Overcoming cardiac pacemaker "source-sink mismatch"

Instead of complication-prone electronic cardiac pacemakers, biomedical engineers at Georgia Tech and Emory envision the creation of “biological Read more

Hope Clinic part of push to optimize HIV vaccine components

Ten years ago, the results of the RV144 trial– conducted in Thailand with the help of the US Army -- re-energized the HIV vaccine field, which had been down in the Read more

Invasive cancer cells marked by distinctive mutations

What does it take to be a leader – of cancer cells? Adam Marcus and colleagues at Winship Cancer Institute are back, with an analysis of mutations that drive metastatic behavior among groups of lung cancer cells. The findings were published this week on the cover of Journal of Cell Science, and suggest pharmacological strategies to intervene against or prevent metastasis. Marcus and former graduate student Jessica Konen previously developed a technique for selectively labeling “leader” Read more

Emory University

Higher education linked to improved heart disease outcomes in richer countries

A higher level of education is associated with reduced risk of heart disease and stroke for people who live in rich countries, but not for those in low- and middle-income nations, according to the findings of a recent study led by Emory epidemiologist and cardiologist Abhinav Goyal, MD, MHS.

Abhinav Goyal, MD, MHS

The study published in the Sept. 7, 2010, issue of the journal Circulation, a publication of the American Heart Association, is one of the first international studies to compare the link between formal education and heart disease and stroke. It examined data on 61,332 people from 44 countries who had been diagnosed with heart disease, stroke, or peripheral arterial disease, or who had cardiovascular disease risk factors such as smoking or obesity.

Goyal and team found that highly educated men in high-income countries had the lowest level of cardiovascular disease. However, their findings suggest that research conducted in richer nations can’t always be applied to poorer countries.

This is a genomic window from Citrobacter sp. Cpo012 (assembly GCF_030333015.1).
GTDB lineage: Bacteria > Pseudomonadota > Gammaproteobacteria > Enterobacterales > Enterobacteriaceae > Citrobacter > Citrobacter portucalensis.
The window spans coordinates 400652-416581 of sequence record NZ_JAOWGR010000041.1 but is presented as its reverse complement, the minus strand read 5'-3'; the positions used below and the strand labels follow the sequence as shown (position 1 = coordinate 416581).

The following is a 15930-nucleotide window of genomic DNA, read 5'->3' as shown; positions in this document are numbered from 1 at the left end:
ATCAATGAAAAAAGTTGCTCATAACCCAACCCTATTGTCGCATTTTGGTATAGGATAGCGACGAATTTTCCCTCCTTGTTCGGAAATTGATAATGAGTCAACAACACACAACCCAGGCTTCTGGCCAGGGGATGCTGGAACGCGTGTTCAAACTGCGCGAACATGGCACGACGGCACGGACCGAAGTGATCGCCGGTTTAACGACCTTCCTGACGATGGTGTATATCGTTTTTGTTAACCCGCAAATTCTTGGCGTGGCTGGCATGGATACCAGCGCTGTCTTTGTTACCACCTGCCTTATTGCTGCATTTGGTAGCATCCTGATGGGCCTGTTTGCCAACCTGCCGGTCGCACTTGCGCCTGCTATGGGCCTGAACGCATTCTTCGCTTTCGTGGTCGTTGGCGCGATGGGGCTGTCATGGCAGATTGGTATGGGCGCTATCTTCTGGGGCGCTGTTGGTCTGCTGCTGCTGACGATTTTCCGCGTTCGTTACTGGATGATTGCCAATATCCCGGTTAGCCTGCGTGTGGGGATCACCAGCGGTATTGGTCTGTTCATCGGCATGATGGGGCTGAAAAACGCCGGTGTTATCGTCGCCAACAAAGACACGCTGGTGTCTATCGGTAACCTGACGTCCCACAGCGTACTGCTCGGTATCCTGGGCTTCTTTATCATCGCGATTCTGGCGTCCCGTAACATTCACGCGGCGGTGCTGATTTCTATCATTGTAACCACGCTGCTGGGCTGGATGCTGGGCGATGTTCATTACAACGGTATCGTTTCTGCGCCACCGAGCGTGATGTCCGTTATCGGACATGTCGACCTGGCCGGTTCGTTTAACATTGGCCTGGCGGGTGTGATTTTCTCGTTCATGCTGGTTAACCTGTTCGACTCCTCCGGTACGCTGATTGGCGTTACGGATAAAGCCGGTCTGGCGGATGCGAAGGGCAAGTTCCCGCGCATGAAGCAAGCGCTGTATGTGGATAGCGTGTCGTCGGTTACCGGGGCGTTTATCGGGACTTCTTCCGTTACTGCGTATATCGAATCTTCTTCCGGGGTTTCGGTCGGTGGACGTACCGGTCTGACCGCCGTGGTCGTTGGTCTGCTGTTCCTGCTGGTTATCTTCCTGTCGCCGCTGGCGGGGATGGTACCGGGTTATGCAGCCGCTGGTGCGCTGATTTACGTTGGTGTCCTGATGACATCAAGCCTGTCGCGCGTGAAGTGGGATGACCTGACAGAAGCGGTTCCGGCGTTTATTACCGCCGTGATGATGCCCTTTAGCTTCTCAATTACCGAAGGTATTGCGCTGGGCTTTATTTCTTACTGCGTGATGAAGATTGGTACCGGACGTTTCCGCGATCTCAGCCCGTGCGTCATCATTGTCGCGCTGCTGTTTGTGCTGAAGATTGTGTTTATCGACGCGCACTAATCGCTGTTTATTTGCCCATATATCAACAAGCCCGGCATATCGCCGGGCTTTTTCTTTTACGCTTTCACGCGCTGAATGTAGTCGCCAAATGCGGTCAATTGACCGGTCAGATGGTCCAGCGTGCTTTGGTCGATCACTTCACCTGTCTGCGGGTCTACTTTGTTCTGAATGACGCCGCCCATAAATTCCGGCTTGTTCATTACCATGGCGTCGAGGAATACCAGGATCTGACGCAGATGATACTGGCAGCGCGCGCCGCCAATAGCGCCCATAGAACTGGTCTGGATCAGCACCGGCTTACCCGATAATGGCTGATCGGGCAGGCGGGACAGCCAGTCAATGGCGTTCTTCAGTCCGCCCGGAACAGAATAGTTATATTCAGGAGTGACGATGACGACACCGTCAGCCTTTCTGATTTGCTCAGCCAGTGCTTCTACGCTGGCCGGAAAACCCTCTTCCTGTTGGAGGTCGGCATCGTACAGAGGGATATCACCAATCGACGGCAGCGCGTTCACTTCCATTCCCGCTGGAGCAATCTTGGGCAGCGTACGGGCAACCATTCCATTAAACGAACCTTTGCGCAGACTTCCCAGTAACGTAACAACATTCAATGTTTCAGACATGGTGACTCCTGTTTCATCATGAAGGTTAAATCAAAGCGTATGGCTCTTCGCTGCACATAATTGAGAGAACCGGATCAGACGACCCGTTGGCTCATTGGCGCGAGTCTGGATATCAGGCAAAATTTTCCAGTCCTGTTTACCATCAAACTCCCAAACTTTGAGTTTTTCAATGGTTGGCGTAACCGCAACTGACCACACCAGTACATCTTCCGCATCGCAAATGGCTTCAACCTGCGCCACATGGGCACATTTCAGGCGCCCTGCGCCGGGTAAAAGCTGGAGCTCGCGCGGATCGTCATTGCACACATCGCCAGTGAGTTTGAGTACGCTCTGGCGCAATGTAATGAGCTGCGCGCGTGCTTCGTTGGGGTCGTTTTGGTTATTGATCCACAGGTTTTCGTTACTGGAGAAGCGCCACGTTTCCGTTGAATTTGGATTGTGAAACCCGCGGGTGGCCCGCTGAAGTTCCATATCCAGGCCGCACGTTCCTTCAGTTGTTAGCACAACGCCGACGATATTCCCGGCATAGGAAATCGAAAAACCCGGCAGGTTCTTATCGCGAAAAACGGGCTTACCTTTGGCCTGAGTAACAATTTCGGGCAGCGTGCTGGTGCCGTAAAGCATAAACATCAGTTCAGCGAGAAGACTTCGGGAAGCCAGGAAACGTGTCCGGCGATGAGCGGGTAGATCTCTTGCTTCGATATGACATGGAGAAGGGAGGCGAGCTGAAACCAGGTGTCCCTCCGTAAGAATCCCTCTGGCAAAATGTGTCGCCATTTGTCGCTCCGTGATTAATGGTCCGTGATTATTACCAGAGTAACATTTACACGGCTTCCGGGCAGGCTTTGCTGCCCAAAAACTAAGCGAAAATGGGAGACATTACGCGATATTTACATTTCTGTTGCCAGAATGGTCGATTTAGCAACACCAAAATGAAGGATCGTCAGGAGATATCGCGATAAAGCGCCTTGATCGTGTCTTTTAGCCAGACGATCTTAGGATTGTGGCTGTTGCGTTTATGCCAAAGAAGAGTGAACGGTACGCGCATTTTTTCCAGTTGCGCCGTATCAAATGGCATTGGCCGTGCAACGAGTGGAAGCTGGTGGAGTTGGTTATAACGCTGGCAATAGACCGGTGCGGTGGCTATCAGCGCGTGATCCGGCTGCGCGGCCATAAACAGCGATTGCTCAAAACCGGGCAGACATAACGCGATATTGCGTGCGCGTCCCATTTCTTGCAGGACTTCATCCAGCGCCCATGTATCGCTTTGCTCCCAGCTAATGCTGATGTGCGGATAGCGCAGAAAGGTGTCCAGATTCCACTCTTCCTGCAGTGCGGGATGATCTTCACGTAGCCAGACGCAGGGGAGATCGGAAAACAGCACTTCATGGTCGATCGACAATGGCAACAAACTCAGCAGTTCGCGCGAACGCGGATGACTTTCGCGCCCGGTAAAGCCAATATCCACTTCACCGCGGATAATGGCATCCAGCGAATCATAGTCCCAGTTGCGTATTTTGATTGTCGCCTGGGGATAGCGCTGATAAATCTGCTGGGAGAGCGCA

“We can’t simply take studies that are conducted in high-income countries, particularly as they relate to socioeconomic status and health outcomes, and extrapolate them to low- and middle-income countries,” says Goyal, assistant professor of epidemiology and cardiology at Emory’s Rollins School of Public Health and Emory School of Medicine. “We need dedicated studies in those settings.”

The research team was surprised to find that despite decreased heart disease risk among the higher educated in industrialized nations, nearly half of the highly educated women from high-income countries smoked, compared with 35 percent for those with the least amount of schooling. For men, smoking rates were virtually the same across educational groups in low- and middle-income countries.

“Everyone needs to be educated about the risk of heart disease in particular, and counseled to adopt healthy lifestyles and to quit smoking,” Goyal says.

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Gulf residents and workers face heat exhaustion, mental stress

Residents and relief workers along the oil-ravaged Gulf of Mexico could experience a host of short- and long-term health problems, including respiratory ailments, neurological symptoms, heat exhaustion and mental stress.

Emory University environmental health expert Linda McCauley, RN, PhD, is one of more than a dozen national scientists participating in a two-day Institute of Medicine (IOM) workshop in New Orleans exploring some of the potential health risks that people in the Gulf could face.